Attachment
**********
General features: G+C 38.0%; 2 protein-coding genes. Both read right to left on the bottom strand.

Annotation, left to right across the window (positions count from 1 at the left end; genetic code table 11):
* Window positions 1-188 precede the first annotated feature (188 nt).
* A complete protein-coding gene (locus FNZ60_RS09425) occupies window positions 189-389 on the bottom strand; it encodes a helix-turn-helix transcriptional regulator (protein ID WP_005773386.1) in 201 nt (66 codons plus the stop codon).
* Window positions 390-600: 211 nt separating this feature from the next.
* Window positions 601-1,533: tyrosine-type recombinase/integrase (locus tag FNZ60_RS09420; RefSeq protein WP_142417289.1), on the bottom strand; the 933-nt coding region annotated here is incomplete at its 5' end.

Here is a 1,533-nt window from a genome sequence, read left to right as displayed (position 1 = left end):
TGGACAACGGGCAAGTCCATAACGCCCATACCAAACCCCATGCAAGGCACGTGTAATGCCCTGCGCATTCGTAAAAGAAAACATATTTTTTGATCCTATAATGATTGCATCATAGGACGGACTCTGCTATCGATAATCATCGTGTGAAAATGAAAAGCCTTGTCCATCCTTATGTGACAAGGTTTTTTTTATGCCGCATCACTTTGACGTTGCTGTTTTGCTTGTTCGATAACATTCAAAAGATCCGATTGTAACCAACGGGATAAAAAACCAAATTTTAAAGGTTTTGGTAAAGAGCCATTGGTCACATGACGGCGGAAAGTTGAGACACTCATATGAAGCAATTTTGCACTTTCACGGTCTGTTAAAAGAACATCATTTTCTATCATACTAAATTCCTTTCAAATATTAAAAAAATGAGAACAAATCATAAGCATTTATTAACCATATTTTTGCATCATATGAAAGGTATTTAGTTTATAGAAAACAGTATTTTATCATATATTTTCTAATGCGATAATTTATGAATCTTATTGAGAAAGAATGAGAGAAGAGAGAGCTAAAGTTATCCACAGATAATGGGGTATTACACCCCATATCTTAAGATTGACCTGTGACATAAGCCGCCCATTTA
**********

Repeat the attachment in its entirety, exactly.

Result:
General features: G+C 38.0%; 2 protein-coding genes. Both read right to left on the bottom strand.

Annotation, left to right across the window (positions count from 1 at the left end; genetic code table 11):
* Window positions 1-188 precede the first annotated feature (188 nt).
* A complete protein-coding gene (locus FNZ60_RS09425) occupies window positions 189-389 on the bottom strand; it encodes a helix-turn-helix transcriptional regulator (protein ID WP_005773386.1) in 201 nt (66 codons plus the stop codon).
* Window positions 390-600: 211 nt separating this feature from the next.
* Window positions 601-1,533: tyrosine-type recombinase/integrase (locus tag FNZ60_RS09420; RefSeq protein WP_142417289.1), on the bottom strand; the 933-nt coding region annotated here is incomplete at its 5' end.

Here is a 1,533-nt window from a genome sequence, read left to right as displayed (position 1 = left end):
TGGACAACGGGCAAGTCCATAACGCCCATACCAAACCCCATGCAAGGCACGTGTAATGCCCTGCGCATTCGTAAAAGAAAACATATTTTTTGATCCTATAATGATTGCATCATAGGACGGACTCTGCTATCGATAATCATCGTGTGAAAATGAAAAGCCTTGTCCATCCTTATGTGACAAGGTTTTTTTTATGCCGCATCACTTTGACGTTGCTGTTTTGCTTGTTCGATAACATTCAAAAGATCCGATTGTAACCAACGGGATAAAAAACCAAATTTTAAAGGTTTTGGTAAAGAGCCATTGGTCACATGACGGCGGAAAGTTGAGACACTCATATGAAGCAATTTTGCACTTTCACGGTCTGTTAAAAGAACATCATTTTCTATCATACTAAATTCCTTTCAAATATTAAAAAAATGAGAACAAATCATAAGCATTTATTAACCATATTTTTGCATCATATGAAAGGTATTTAGTTTATAGAAAACAGTATTTTATCATATATTTTCTAATGCGATAATTTATGAATCTTATTGAGAAAGAATGAGAGAAGAGAGAGCTAAAGTTATCCACAGATAATGGGGTATTACACCCCATATCTTAAGATTGACCTGTGACATAAGCCGCCCATTTA